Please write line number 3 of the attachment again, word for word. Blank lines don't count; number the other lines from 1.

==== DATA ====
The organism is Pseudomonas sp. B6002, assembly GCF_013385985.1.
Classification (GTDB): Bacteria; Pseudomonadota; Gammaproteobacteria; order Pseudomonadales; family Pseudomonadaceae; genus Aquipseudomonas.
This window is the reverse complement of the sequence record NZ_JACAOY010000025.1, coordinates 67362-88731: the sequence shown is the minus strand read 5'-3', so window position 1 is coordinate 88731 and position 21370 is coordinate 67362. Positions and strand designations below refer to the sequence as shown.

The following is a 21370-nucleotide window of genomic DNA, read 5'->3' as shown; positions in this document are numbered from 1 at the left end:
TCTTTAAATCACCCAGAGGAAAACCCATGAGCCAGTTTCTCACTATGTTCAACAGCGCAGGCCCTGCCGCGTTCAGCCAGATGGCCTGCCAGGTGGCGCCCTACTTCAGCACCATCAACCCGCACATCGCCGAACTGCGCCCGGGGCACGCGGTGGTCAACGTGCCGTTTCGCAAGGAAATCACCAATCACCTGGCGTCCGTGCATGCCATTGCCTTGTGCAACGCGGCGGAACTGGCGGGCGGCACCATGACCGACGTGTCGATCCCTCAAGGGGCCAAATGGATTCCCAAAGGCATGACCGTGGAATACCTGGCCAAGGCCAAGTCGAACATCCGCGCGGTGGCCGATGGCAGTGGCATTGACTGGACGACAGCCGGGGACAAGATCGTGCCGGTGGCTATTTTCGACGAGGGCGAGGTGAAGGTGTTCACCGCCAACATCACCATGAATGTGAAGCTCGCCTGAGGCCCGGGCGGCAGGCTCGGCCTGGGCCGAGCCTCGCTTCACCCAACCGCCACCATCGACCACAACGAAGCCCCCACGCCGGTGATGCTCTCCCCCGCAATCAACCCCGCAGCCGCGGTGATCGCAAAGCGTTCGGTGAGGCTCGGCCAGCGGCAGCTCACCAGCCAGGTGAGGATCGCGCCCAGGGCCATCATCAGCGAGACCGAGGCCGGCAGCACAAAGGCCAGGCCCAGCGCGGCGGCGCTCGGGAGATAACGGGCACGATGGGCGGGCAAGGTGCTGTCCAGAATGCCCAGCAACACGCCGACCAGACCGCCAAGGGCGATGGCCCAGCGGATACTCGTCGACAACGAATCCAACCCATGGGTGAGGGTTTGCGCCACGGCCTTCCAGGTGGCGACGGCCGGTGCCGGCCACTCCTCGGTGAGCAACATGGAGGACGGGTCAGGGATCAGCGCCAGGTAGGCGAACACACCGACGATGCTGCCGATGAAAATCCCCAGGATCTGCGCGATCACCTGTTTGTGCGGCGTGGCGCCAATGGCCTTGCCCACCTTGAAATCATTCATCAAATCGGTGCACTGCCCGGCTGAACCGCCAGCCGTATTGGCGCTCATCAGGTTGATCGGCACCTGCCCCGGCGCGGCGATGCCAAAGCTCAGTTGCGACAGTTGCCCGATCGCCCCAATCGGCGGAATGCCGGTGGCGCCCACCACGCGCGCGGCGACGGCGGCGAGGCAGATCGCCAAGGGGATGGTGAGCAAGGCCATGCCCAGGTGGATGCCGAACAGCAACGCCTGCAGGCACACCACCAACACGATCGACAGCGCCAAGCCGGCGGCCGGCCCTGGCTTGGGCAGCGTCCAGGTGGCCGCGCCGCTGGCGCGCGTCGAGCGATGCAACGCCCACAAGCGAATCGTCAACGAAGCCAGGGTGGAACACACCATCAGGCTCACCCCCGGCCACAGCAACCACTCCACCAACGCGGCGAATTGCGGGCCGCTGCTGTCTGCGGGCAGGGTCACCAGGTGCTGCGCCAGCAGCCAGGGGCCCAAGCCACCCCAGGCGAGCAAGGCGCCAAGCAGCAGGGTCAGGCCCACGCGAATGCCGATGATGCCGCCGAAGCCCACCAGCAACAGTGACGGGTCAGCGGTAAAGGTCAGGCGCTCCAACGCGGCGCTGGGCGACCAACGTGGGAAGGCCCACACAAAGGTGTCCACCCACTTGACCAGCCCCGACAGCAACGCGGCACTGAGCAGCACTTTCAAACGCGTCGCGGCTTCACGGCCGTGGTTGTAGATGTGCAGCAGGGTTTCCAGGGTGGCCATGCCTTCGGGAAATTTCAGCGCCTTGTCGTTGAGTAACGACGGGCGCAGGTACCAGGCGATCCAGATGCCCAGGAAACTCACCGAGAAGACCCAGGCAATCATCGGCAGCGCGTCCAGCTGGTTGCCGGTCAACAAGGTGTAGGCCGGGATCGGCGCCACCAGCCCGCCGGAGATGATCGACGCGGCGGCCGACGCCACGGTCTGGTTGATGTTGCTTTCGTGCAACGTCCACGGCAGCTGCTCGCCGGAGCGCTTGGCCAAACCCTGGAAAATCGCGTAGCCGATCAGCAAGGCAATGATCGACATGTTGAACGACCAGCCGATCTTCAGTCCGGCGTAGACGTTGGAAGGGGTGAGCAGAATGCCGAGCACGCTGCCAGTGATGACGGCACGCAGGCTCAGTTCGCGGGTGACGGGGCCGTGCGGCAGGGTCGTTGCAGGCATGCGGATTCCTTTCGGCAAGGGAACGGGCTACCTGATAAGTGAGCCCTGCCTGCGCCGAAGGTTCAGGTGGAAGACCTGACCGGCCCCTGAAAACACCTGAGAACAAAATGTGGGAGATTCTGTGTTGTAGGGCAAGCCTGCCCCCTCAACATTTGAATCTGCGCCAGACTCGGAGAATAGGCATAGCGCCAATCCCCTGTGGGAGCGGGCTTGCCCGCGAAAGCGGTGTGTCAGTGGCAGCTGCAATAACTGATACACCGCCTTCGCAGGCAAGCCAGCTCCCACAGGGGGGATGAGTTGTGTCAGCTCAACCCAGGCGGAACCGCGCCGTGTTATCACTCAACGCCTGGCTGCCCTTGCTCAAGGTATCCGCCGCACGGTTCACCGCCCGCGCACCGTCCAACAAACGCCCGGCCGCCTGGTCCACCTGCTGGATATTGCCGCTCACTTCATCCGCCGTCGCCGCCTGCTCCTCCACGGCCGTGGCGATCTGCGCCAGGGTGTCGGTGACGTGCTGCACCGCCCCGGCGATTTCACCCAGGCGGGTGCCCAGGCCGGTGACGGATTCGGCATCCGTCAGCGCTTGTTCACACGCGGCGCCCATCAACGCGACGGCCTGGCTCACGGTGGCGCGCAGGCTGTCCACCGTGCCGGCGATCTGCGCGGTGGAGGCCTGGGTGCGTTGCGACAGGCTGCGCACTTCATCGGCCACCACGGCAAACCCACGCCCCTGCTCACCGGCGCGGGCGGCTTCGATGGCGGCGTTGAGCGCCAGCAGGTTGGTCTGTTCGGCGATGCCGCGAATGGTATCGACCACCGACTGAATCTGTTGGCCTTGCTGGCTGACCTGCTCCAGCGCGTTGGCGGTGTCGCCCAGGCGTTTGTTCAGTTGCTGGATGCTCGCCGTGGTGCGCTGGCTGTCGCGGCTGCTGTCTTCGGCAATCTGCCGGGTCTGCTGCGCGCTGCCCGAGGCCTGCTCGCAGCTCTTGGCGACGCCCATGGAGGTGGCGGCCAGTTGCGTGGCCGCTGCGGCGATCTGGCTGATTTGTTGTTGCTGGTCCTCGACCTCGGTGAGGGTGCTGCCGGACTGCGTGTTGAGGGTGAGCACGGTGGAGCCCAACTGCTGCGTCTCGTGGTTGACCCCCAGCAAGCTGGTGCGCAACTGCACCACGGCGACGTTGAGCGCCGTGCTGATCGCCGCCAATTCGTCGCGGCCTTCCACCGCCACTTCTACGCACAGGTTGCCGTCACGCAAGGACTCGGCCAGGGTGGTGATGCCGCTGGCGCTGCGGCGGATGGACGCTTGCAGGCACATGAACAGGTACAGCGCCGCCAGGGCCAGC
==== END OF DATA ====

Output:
This window is the reverse complement of the sequence record NZ_JACAOY010000025.1, coordinates 67362-88731: the sequence shown is the minus strand read 5'-3', so window position 1 is coordinate 88731 and position 21370 is coordinate 67362. Positions and strand designations below refer to the sequence as shown.